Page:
Another novel and promising class of drugs is BTK degraders. Traditional BTKis work by inhibiting the activity of the enzyme, which can lead to resistance mechanisms including kinase-dead mutations where the enzymatic activity virtually ceases. However, these mutations lead to the onset of different interactions with the end result of ongoing B-cell receptor signaling. The BTK degraders are a class of heterobifunctional molecules known as proteolysis-targeting chimeras (PROTAC). These promising drugs are composed of two active domains and a linker, with one of the active domains (BTK ligand in this case), shuttling the kinase towards an E3 ubiquitin ligase. This enables the interaction of BTK degraders with wild and mutant forms of the kinase. NX-2127 is a PROTAC that targets IKZF1 and IKZF3 transcription factors in addition to BTK and is showing clinical activity in patients who had been treated with other BTKis including pirtobrutinib [60]. An ongoing phase Ia/Ib trial (NCT04830137) is exploring its use in R/R B-cell malignancies.

8. Conclusions

BTKis were initially heavily investigated in the management of CLL/SLL; however, over the recent years, their use has expanded beyond malignant hematological disorders. It is important to recognize that BTKis are not drugs free of adverse events, especially when taken over an extended period of time. However, they are generally well-tolerated. There is promising data for BTKi use in disorders outside of hematologic malignancies, including autoimmune disorders as well as GVHD.


This research received no external funding.

Data Availability Statement

Not applicable.

Conflicts of Interest

Jose Sandoval-Sus is a speaker for Seagen, has been a consultant for Massive Bio, and has been on the advisory board for Genmab, AbbVie, Genentech and ADC Therapeutics.


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Figure 1. Overview of BTK signaling pathway highlighting the downstream signaling cascade and intracellular signaling pathway blockade [3].
Figure 1. Overview of BTK signaling pathway highlighting the downstream signaling cascade and intracellular signaling pathway blockade [3].
Ijms 25 02208 g001
Table 1. Summary of approved BTK inhibitors.
Table 1. Summary of approved BTK inhibitors.
BTK InhibitorYear of FDA ApprovalGenerationBTK InhibitionIndication
Ibrutinib (Imbruvica)2013FirstIrreversibleCLL/SLL, GVHD, MCL, MZL, WM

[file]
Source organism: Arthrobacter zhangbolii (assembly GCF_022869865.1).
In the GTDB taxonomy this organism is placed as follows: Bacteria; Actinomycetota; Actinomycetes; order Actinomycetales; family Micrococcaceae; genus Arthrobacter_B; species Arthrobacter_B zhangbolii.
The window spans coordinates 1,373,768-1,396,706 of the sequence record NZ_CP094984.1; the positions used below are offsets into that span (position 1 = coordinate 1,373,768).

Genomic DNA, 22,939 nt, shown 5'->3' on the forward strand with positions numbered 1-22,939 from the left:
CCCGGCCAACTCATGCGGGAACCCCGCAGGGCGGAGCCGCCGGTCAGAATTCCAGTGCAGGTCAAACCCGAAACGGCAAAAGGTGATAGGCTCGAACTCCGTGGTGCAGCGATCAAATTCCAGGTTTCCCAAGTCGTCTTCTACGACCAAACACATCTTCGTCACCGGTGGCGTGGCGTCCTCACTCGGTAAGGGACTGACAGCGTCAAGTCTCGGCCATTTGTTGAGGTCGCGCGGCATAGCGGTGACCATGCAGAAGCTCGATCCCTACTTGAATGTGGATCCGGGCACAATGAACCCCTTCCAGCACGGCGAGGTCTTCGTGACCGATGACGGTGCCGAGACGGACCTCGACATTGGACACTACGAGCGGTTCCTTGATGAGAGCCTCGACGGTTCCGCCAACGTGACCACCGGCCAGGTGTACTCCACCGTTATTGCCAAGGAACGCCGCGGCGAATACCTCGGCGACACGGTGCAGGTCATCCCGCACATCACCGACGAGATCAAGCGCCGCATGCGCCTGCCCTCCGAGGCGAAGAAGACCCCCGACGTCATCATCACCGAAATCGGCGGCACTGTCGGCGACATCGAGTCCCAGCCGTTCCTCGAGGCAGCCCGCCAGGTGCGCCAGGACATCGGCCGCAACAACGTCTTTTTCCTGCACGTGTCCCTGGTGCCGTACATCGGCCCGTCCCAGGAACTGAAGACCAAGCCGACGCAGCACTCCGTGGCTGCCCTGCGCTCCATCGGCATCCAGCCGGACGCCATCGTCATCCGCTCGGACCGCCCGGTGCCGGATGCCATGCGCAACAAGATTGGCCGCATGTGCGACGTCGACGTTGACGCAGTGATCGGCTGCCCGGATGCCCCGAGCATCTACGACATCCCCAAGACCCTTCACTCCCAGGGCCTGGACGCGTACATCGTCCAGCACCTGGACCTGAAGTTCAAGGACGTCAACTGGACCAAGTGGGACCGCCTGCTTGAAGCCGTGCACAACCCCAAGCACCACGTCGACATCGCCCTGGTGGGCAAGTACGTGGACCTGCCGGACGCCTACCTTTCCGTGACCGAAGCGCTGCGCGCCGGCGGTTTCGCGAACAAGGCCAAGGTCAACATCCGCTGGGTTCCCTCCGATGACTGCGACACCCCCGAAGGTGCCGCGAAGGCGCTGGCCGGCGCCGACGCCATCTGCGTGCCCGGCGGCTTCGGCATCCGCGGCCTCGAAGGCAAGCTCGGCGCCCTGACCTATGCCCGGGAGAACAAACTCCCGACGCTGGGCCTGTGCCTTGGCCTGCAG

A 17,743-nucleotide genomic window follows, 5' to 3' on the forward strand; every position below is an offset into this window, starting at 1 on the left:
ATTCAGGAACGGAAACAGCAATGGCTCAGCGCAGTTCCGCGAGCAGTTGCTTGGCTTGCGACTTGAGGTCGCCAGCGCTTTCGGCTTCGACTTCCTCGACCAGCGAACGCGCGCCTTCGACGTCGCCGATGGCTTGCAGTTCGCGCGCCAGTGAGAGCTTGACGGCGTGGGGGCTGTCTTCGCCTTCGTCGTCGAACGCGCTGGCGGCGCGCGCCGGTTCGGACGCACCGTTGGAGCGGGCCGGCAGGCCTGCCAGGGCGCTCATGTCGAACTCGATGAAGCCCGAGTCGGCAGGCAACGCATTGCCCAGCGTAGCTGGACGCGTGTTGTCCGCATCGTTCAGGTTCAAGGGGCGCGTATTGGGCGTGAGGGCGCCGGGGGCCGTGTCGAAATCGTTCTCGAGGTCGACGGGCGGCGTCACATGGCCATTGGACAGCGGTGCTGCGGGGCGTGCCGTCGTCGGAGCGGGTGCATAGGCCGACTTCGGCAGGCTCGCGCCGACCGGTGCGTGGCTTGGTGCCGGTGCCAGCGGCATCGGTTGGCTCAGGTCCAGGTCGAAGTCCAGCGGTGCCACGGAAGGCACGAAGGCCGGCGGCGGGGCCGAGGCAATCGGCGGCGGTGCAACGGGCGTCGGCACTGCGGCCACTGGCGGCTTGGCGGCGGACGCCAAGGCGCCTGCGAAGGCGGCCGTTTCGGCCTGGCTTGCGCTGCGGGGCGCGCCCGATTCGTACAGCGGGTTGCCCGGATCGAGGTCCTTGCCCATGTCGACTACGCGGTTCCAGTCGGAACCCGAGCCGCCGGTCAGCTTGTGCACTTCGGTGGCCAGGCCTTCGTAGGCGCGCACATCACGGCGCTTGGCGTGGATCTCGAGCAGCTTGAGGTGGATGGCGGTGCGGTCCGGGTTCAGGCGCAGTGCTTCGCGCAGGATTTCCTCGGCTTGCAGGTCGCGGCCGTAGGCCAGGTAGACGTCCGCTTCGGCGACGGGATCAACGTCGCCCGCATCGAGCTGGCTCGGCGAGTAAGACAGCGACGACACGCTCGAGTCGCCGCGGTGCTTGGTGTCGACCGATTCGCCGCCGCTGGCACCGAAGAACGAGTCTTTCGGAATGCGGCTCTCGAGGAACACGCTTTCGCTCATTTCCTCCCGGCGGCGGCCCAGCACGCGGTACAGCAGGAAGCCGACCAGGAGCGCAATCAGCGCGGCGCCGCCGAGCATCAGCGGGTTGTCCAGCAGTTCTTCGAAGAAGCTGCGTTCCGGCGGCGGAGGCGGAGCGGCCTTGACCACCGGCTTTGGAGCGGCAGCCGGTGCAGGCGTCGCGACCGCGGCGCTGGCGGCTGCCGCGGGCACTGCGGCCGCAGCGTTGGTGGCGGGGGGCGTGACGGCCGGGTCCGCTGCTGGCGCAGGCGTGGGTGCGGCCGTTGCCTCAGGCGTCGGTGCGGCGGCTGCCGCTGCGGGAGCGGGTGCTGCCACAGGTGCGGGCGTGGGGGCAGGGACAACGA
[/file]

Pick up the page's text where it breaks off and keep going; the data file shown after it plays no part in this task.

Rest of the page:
Acalabrutinib (Calquence)2017SecondIrreversibleCLL/SLL, MCL
Zanubrutinib (Brukinsa)2019SecondIrreversibleCLL/SLL, MCL, MZL, WM
Pirtobrutinib (Jaypirca)2023ThirdReversibleCLL/SLL, MCL
Abbreviations: chronic lymphocytic leukemia (CLL); small lymphocytic lymphoma (SLL), graft-versus-host disease (GVHD); mantle cell lymphoma (MCL); marginal zone lymphoma (MZL); Waldenstrom macroglobulinemia (WM).
Table 2. Common Adverse Effects of BTK Inhibitors.
Table 2. Common Adverse Effects of BTK Inhibitors.
Adverse EffectIbrutinibAcalabrutinibZanubrutinibPirtobrutinib
Arthalgias16% to 24%8% to 16%-≤12%
Atrial fibrillation≤8%≤5%≤5%-
Bleeding events48%8% to 20%24% to 42%11%
Diarrhea28% to 59%18% to 35%14% to 22%19%
Headache12% to 21%22% to 39%8% to 18%-
Hypertension11% to 16%3%14% to 19%-
Infections10% to 11%56% to 65%--
Lymphocytosis66%16% to 26%24%34%
Neutropenia≥30%23% to 48%--
Rash12% to 25%9% to 25%20% to 29%14%
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Fares, A.; Carracedo Uribe, C.; Martinez, D.; Rehman, T.; Silva Rondon, C.; Sandoval-Sus, J. Bruton’s Tyrosine Kinase Inhibitors: Recent Updates. Int. J. Mol. Sci. 2024, 25, 2208.

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Fares A, Carracedo Uribe C, Martinez D, Rehman T, Silva Rondon C, Sandoval-Sus J. Bruton’s Tyrosine Kinase Inhibitors: Recent Updates. International Journal of Molecular Sciences. 2024; 25(4):2208.

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Fares, Amneh, Carlos Carracedo Uribe, Diana Martinez, Tauseef Rehman, Carlos Silva Rondon, and Jose Sandoval-Sus. 2024. "Bruton’s Tyrosine Kinase Inhibitors: Recent Updates" International Journal of Molecular Sciences 25, no. 4: 2208.